Google (Nasdaq: GOOG) is getting serious about social search, just as Twitter is remaking itself into a discovery tool.

In simpler terms: It's on, baby.

First, on Tuesday, Twitter teased a richer version of its website. New features include embedded media (no need to click a link to see a photo), mini-profiles (click a username to pop up more information in a sidebar), and most important of all, related content. Click a tweet, and Twitter will tell you about other things you might be interested in.

Related content is why both Facebook and Google have tried to buy Twitter. They knew this day was coming.

Facebook has been preparing for it by transforming itself into a platform for e-commerce. Google, for its part, has launched Buzz and added social features to services such as YouTube. But now The Big G wants to go further.

In reports published by The Wall Street Journal and Reuters last night, CEO Eric Schmidt said Google is on track to add in "layers" of social networking to its various properties. The company is also working on a Facebook killer it refers to internally as "Google Me," the Journal reports.

We'll have to wait for Google to show us what this all means. Regardless, it's an important step that's reflective of's (NYSE: CRM) successful Chatter interface. Apple (Nasdaq: AAPL), too, has taken an application-specific approach to social networking with iTunes Ping.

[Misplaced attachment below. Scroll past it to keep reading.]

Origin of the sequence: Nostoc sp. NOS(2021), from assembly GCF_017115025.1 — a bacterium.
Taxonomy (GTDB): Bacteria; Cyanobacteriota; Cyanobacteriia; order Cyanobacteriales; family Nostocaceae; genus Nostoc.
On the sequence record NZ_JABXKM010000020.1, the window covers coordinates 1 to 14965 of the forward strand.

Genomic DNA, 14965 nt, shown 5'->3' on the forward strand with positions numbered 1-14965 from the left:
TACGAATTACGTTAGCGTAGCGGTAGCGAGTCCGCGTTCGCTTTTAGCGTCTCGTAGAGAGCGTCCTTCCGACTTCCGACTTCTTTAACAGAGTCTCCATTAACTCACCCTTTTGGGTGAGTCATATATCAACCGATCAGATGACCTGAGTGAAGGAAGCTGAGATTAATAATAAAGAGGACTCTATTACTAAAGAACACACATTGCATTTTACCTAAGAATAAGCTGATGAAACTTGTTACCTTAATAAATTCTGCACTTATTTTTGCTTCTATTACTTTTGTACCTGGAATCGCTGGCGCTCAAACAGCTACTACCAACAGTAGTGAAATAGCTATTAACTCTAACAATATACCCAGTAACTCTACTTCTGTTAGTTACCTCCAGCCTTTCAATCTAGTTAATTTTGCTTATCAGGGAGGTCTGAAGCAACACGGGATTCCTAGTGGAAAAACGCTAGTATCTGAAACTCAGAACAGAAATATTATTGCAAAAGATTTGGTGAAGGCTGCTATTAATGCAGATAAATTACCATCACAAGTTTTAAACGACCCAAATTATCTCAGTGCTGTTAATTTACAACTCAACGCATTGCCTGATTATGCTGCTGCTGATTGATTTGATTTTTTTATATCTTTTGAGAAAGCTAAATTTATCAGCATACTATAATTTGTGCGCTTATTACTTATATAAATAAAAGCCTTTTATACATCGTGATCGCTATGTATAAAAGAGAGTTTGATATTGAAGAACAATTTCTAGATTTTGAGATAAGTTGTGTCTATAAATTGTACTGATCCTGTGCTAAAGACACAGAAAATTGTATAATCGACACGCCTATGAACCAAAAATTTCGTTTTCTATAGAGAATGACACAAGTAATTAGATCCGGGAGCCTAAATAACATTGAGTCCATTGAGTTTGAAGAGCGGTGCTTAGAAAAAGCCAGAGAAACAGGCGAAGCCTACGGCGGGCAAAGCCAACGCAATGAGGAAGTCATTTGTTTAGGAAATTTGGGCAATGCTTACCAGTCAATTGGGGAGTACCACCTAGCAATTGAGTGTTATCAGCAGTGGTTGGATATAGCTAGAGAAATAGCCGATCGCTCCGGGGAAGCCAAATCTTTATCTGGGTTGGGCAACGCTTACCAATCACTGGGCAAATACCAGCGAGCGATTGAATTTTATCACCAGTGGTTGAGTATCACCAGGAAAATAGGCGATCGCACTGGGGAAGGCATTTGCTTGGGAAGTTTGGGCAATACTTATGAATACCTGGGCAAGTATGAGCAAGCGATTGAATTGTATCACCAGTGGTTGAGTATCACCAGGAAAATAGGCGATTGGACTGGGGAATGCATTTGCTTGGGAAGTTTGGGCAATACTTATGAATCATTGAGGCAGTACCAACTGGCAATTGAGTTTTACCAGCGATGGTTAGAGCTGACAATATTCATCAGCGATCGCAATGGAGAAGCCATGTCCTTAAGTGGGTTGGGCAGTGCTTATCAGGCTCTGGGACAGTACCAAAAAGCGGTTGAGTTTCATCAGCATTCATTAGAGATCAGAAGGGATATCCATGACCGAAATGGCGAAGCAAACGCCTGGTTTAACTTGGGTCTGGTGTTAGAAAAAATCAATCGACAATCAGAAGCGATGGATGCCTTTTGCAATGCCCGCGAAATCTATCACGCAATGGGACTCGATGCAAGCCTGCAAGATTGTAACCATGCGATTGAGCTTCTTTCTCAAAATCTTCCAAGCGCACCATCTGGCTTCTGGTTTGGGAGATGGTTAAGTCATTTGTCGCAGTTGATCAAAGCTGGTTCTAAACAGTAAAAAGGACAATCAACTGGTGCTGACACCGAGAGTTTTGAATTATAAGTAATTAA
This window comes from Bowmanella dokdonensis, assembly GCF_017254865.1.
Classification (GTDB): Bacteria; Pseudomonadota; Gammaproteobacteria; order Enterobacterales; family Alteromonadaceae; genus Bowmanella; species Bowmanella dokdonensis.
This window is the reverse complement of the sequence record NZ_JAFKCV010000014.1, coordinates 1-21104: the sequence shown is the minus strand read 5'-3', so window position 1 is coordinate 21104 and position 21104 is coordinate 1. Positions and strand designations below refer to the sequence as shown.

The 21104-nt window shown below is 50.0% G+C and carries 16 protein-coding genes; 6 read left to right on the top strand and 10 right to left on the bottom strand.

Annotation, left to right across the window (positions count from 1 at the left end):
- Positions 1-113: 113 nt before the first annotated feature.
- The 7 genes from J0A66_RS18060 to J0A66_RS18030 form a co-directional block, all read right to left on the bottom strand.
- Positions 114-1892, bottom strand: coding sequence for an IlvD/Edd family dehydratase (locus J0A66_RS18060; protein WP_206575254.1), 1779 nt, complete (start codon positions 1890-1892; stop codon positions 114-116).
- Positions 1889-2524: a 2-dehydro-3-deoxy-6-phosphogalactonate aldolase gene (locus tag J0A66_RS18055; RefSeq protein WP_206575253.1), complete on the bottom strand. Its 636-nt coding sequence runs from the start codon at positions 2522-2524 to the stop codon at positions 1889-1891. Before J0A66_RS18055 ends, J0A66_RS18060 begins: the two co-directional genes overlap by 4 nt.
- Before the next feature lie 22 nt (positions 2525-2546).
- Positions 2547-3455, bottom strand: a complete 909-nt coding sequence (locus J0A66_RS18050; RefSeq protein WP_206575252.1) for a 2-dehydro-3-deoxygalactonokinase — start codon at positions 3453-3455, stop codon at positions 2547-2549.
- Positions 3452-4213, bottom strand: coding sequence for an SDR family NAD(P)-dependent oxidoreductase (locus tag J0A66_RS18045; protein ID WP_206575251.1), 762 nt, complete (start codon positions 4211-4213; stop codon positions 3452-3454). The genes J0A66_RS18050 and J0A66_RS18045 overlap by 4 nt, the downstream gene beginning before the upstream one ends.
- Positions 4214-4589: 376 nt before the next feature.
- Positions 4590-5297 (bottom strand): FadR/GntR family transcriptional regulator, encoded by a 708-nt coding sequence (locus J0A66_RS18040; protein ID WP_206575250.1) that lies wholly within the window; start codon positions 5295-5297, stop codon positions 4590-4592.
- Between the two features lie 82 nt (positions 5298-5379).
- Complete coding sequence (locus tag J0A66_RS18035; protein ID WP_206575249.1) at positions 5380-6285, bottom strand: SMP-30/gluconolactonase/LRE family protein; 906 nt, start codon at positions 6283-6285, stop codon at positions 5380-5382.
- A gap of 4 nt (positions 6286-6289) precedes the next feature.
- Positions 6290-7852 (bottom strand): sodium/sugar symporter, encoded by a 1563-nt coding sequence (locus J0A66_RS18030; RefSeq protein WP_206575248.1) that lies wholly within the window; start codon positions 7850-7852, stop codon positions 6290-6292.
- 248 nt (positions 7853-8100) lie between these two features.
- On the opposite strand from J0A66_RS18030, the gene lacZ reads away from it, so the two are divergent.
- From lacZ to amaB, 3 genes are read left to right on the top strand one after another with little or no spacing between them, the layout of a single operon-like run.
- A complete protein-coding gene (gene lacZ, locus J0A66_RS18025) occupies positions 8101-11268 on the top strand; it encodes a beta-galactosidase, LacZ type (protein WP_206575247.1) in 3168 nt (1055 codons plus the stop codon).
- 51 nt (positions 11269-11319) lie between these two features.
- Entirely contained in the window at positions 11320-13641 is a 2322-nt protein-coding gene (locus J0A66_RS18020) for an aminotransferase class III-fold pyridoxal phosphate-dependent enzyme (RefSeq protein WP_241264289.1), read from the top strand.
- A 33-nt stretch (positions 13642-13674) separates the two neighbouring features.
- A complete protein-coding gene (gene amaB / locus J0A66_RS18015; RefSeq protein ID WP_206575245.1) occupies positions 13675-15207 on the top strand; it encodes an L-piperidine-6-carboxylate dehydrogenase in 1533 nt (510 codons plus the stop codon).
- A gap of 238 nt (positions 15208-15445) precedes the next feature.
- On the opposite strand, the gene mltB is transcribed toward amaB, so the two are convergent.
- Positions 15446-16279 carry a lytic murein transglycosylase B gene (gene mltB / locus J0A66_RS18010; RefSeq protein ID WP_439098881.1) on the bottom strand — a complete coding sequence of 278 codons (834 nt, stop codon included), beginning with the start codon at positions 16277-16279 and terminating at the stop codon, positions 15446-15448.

I'd like to see Google use Gmail as its default social client, with Google Me aggregating streams of information as an inbox "view." I'd also like to be able to quickly act on content that appears in Google Me using mail or Talk.

For example, say I find a story I'd like to share with a select number of friends. In Google Me, I'd open a mail message or IM to a custom Google Me address and choose who to send to -- in this case, just a group in Google Contacts.

Google Me could also be like social network aggregator, allowing users to update all their Google services at once -- everything from Aardvark to YouTube. Schmidt's "layers" comment suggests this is a possibility.

Would either of these innovations put Twitter and Facebook on the defensive? I think so, but what's your take?. Weigh in on the social search debate using the comments box below.